It is increasingly difficult for those who wish to earn a college degree to finance such education without incurring student loans. The introduction and proliferation of student loans as a mechanism for the funding of students’ secondary education is in fact, the primary mechanism for the rapidly escalating costs of such pursuits. Government involvement in the funding of student loans is the primary cause of the outrageous costs of secondary education.
A circular process occurs. Student loans create the high price of a secondary education. The high price of a secondary education means that most students are not able to finance such pursuit without incurring student loans. Therefore, such students, in order to pursue a secondary education necessarily must incur additional student loan debt. And so, the circle continues and expands.
Often, parents are enlisted as cosigners on the student loans incurred by their child or children. Increasingly, often such children default upon such student loan obligations upon their exit from such secondary educational pursuits. What is a parent to do when the student loan lenders or servicers thereafter seek compensation from the parent or cosigner?
The options are limited. One may seek a release from the student loan obligation. However, most student loan programs requiring a cosigner are private student loans. A report by the Consumer Financial Protection Bureau found that 90% of private student loan borrowers who applied for a cosigner release were rejected. For federal student loans, a cosigner is generally only required when borrowers are applying for parents Plus Loans. A subsequent article in this series will discuss releases of cosigner liability from such student loans.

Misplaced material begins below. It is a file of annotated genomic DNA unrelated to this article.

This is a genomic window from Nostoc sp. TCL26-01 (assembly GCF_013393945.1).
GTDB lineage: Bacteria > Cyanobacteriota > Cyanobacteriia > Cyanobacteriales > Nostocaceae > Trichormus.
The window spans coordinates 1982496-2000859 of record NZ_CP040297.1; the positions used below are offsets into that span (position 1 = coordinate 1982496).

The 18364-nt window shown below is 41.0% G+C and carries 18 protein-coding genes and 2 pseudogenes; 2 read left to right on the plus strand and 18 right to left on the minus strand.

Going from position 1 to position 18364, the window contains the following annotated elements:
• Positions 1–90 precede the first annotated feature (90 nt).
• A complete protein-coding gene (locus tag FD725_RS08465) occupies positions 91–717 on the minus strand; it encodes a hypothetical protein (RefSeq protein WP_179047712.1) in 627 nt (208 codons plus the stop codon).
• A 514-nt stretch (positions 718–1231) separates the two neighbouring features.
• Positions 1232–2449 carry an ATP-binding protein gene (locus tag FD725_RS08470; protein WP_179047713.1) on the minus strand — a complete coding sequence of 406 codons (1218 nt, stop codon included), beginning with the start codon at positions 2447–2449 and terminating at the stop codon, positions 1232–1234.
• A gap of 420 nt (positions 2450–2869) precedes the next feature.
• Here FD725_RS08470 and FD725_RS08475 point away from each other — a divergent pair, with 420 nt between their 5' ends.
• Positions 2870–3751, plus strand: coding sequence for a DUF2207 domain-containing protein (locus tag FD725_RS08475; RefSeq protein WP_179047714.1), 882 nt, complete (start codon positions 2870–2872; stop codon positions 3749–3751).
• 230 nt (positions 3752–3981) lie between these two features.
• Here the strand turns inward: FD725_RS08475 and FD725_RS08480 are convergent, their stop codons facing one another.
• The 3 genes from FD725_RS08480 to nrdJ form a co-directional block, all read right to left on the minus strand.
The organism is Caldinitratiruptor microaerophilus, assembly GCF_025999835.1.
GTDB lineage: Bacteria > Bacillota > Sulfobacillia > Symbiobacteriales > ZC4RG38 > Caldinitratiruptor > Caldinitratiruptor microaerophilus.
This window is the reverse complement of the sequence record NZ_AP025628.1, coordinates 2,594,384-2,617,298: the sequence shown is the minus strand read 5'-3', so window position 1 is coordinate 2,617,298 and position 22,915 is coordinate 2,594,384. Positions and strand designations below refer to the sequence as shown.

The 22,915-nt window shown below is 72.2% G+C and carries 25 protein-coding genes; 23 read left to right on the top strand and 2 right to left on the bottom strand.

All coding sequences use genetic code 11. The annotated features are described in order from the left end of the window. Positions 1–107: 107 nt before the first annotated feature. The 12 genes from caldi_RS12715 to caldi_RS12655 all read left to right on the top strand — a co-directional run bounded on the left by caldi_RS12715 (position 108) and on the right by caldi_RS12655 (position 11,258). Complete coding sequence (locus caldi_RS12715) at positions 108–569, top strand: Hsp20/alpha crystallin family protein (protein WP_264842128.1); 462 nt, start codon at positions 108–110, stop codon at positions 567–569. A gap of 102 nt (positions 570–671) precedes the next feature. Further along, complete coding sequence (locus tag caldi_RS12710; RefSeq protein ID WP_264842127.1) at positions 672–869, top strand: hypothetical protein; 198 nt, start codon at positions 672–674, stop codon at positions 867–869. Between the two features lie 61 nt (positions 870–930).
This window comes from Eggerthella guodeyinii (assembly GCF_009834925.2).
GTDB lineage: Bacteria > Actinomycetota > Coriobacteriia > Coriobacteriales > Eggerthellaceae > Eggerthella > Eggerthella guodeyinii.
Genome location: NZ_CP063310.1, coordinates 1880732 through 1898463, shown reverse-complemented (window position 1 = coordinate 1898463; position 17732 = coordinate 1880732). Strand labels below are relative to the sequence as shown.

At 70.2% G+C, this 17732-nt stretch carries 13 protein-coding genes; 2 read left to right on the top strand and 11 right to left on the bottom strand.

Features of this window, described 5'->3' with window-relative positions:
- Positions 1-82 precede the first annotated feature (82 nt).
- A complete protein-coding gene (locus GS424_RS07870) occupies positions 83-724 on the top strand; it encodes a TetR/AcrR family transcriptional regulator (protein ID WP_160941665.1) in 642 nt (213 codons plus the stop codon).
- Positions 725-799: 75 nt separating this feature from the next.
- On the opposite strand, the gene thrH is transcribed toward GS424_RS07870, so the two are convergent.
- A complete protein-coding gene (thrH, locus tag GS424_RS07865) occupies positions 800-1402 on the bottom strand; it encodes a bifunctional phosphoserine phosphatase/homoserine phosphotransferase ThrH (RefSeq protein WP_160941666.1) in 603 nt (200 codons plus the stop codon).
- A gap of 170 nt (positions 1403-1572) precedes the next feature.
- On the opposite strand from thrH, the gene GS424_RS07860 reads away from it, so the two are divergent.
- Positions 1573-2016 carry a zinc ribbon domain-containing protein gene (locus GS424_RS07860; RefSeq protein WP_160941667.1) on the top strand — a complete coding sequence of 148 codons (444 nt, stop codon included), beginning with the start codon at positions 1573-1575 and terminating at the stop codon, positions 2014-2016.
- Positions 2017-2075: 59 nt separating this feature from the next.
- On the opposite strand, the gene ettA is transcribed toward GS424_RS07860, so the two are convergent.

A cosigner may also be removed from liability on a student loan if the student loan is satisfied, or paid, by paying off the original loan or refinancing, with a subsequent loan. This may not be an available option to many borrowers or cosigners.
In bankruptcy, the borrower or the cosigner can seek the discharge of the student loan upon a showing of undue hardship. Most bankruptcy courts in determining undue hardship apply the Brunner test. How the Brunner test is applied varies among jurisdictions. It is generally very difficult to discharge student loans through bankruptcy. However, numerous debtors have obtained such discharges, based on the particular facts of their cases. One’s ability to discharge student loans in bankruptcy is a fact-based determination.
If a cosigner files Chapter 13 bankruptcy, such debtor may pay either a portion of the student loan, or even the totality of the student loan, through the bankruptcy, or the Chapter 13 plan. Generally, student loans are paid in equal proportion to other unsecured creditors, according to the pro rata amounts of each of the creditors.
For example, a debtor has $20,000 in credit card debt, and cosigner liability on $20,000 in student loans, and the chapter 13 plan proposes to pay $10,000 to the unsecured creditors. The credit card creditors will receive $10,000 or 50% of the total credit card debt, and the student loan lender or servicer will receive $10,000, or 50% of the total student loan debt. Upon the completion of the Chapter 13 bankruptcy, the debtor will receive a full discharge of the debt owed to the credit card creditors. However, absent any payments or effort by the borrower, the debtor in bankruptcy will still be subject to cosigner liability or obligation to the remaining $10,000 not paid through the Chapter 13 plan. In addition, the $10,000 not paid through the Chapter 13 plan may be subject to additional interest or charges.
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